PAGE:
Atlanta Mass Shooting Takes 8 Lives

by Sonali Muthukrishnan

National/World Editor

In a mass shooting on Mar. 16, Robert Aaron Long targeted three spas, killing eight people and injuring one. Of the eight fatally-shot victims, six were Asian-American women. On Wednesday, Mar. 17, police charged Long, 21, with eight counts of murder and one count of aggravated assault. The shooting spree began right before 5 PM in Acworth, GA, a culturally diverse community near the city of Atlanta. 

Long fatally shot four victims at Young’s Asian Massage: Delaina Ashley Yaun Gonzales, 33; Paul Andre Michels, 54; Xiaojie Tan, 49; and Daoyou Feng, 44. Tan, who emigrated from China years ago and resided in neighboring Kennesaw, was a licensed massage therapist and the owner of the establishment. Gonzales, a resident of Acworth, was the mother of a 14-year-old son and an eight-month-old daughter. Michels was an army veteran and Atlanta business owner, looking to expand into the massage business. Two victims died at the scene, while three others were injured and brought to the hospital by the police, where two of the three passed away. The sole surviving victim, Elcias Hernandez-Ortiz, is a 30-year-old mechanic who immigrated from Guatemala ten years ago. Hernandez-Ortiz’s wife shared, “He’s still alive, he’s fighting for his life, but the doctors told me that he will have a long recovery after he leaves the hospital.” She reflected on the tragedy, stating, “Many others died, and my heart breaks for them.”

Long then targeted Gold Spa and Aromatherapy Spa in northeastern Atlanta, where the police found four more victims: Soon C. Park, 74; Hyun J. Grant, 51; Suncha Kim, 69; and Yong A. Yue, 63. Grant was a Korean immigrant who worked at Gold Spa, while raising her son Randy Park, 23, who will now have to parent his brother alone. The 23-year-old spoke fondly of his mother, stating that as a single parent she “dedicated her whole life to providing for my brother and I,” adding that she was his friend.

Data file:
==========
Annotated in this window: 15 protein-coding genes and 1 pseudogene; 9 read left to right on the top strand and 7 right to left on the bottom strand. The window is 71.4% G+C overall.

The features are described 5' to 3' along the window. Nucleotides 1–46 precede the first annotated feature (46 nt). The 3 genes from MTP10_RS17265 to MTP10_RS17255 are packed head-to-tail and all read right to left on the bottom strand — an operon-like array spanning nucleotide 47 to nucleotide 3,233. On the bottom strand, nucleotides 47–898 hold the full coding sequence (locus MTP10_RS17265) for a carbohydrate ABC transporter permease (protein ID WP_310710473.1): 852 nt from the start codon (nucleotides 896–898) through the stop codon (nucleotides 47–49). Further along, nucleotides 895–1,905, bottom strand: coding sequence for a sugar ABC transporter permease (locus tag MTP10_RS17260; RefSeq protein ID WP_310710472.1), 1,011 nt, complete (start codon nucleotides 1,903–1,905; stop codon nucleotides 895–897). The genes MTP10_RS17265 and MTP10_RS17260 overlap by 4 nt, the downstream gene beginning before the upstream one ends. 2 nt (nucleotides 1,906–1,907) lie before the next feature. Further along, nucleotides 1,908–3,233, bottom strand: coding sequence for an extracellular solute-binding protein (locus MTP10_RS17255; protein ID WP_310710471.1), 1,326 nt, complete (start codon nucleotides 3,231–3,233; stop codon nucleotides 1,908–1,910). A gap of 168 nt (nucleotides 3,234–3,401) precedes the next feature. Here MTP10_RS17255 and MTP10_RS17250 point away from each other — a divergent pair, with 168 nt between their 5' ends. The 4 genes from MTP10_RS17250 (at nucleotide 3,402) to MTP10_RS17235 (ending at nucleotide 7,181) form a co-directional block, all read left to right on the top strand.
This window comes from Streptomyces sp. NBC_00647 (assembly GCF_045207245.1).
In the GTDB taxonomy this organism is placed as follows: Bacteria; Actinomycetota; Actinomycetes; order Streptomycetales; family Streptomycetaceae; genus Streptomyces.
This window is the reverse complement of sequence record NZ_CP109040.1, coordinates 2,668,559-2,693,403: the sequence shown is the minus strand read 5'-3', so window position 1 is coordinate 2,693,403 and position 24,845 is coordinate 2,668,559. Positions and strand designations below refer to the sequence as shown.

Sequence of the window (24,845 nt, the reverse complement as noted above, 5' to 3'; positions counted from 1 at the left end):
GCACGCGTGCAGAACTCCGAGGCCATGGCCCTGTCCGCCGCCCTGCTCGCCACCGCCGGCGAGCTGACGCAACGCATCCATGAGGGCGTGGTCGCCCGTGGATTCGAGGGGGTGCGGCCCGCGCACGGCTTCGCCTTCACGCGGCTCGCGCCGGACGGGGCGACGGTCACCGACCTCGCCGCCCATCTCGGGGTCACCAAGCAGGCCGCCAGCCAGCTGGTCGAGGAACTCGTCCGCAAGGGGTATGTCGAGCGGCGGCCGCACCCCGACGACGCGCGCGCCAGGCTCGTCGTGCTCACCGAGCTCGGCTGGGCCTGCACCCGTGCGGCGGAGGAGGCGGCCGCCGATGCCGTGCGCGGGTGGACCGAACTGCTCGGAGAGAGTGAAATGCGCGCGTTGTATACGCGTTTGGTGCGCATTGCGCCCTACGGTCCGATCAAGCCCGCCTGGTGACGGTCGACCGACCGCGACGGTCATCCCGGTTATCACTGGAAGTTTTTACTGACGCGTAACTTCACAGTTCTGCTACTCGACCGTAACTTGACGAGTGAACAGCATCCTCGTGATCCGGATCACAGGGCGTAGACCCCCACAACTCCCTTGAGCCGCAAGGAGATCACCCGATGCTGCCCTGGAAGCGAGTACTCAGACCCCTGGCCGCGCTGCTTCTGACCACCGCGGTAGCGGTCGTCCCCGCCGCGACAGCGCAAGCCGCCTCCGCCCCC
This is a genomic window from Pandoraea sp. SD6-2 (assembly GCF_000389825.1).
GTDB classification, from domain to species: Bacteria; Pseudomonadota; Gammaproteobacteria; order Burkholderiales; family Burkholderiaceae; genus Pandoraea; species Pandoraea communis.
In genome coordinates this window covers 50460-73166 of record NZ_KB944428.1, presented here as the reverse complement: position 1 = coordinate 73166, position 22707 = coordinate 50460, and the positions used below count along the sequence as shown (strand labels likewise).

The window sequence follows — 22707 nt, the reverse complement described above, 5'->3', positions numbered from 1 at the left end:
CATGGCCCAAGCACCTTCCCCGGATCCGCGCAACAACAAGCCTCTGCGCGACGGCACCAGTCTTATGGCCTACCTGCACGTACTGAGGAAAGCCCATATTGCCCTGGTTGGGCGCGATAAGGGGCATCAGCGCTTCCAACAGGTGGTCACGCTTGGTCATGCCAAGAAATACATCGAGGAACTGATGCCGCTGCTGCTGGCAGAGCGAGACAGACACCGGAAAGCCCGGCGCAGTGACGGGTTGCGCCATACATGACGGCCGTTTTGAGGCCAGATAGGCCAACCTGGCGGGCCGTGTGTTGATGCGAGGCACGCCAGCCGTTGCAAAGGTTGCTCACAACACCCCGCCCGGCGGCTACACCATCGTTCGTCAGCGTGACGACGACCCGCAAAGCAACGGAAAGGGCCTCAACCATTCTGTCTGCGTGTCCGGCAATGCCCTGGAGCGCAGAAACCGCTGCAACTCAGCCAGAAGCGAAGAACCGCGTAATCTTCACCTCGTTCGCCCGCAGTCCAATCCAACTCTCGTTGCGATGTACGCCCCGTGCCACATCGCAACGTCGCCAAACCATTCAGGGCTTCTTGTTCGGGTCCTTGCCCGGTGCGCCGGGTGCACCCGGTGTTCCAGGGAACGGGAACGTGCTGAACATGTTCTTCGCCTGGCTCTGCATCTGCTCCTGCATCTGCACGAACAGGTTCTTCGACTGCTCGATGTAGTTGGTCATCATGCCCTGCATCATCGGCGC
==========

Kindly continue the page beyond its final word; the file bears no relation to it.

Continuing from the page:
Long’s parents contacted the police department after identifying their son through video surveillance caught outside of Young’s Asian Massage that the police shared on social media. About two hours after the shooting, the police spotted Long’s car on an interstate in County Crisp, three hours outside Atlanta. The alleged domestic terrorist was found with a 9 millimeter handgun, which he legally bought the day of the shooting from Big Woods Goods. Federal agents joined the investigation on Mar. 17. 

Investigators reported that Long had spoken to friends about frequenting massage parlors, even telling officers while in custody that he had a “sexual addiction.” Captain Jay Baker of the Cherokee County Sheriff’s Office, a department spokesperson, reported that “[Long] was attempting to take out that temptation.” Long stated that his crime did not target the Asian community; however, investigators did not rule out bigotry as a motive since nearly all of the victims were of Asian descent. Baker went on to say that “[Long] was pretty much fed up and kind of at the end of his rope. Yesterday was a really bad day for him and this is what he did.” The resulting backlash to Baker’s statement was heightened by the discovery of prejudiced photos on Baker’s social media. Specifically, Baker had posted photos of a shirt with the text “Covid 19, IMPORTED VIRUS FROM CHY-NA,” blaming the Asian community for the virus. The Georgia Sheriff’s Office removed Baker from the case on Thursday, Mar. 18. 

A national report on AAPI hate, released on Mar. 16, revealed that in the last year there were 3,795 reported attacks targeting the Asian-American community, with a disproportionate number targeting women. In the last year, anti-Asian hate crimes surged 149 percent. 

In a statement, Atlanta Mayor Keisha Lance Bottoms declared that “a crime against any community is a crime against us all.” Seattle Mayor Jenny Durkan called the tragedy in Atlanta “an act of hate.” On a visit to South Korea this week, Secretary of State Anthony Blinken spoke out against the violence, expressing, “We will stand up for the right of our fellow Americans and Korean Americans to be safe and to be treated with dignity.” 

(Sources: NY Times, CNN, NY Magazine, Times, Stop AAPI Hate National Report, NBC, Washington Post, Anti-Asian Hate Crime Reported to Police in America’s Largest Cities: 2020, NPR)

Photo courtesy Wall Street Journal

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